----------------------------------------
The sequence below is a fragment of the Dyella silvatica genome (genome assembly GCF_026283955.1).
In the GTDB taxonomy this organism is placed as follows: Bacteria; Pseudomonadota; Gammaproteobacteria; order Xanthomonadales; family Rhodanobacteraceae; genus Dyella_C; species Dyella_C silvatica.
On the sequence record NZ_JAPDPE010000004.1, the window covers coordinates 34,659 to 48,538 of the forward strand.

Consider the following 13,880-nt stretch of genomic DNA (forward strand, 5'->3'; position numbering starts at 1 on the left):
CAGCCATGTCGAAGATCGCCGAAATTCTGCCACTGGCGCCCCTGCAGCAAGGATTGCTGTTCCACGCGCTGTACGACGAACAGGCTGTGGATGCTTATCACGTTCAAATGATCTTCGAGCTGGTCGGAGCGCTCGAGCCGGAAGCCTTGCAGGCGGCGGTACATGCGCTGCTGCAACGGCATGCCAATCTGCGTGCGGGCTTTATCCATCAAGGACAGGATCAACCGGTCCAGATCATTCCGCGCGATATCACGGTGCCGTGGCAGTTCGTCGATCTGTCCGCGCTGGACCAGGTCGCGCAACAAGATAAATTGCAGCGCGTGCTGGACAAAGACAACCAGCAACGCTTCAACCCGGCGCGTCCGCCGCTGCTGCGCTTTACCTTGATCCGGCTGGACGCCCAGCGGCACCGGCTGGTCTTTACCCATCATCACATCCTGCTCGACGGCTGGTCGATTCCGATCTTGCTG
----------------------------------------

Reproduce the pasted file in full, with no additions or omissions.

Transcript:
The sequence below is a fragment of the Dyella silvatica genome (genome assembly GCF_026283955.1).
In the GTDB taxonomy this organism is placed as follows: Bacteria; Pseudomonadota; Gammaproteobacteria; order Xanthomonadales; family Rhodanobacteraceae; genus Dyella_C; species Dyella_C silvatica.
On the sequence record NZ_JAPDPE010000004.1, the window covers coordinates 34,659 to 48,538 of the forward strand.

Consider the following 13,880-nt stretch of genomic DNA (forward strand, 5'->3'; position numbering starts at 1 on the left):
CAGCCATGTCGAAGATCGCCGAAATTCTGCCACTGGCGCCCCTGCAGCAAGGATTGCTGTTCCACGCGCTGTACGACGAACAGGCTGTGGATGCTTATCACGTTCAAATGATCTTCGAGCTGGTCGGAGCGCTCGAGCCGGAAGCCTTGCAGGCGGCGGTACATGCGCTGCTGCAACGGCATGCCAATCTGCGTGCGGGCTTTATCCATCAAGGACAGGATCAACCGGTCCAGATCATTCCGCGCGATATCACGGTGCCGTGGCAGTTCGTCGATCTGTCCGCGCTGGACCAGGTCGCGCAACAAGATAAATTGCAGCGCGTGCTGGACAAAGACAACCAGCAACGCTTCAACCCGGCGCGTCCGCCGCTGCTGCGCTTTACCTTGATCCGGCTGGACGCCCAGCGGCACCGGCTGGTCTTTACCCATCATCACATCCTGCTCGACGGCTGGTCGATTCCGATCTTGCTG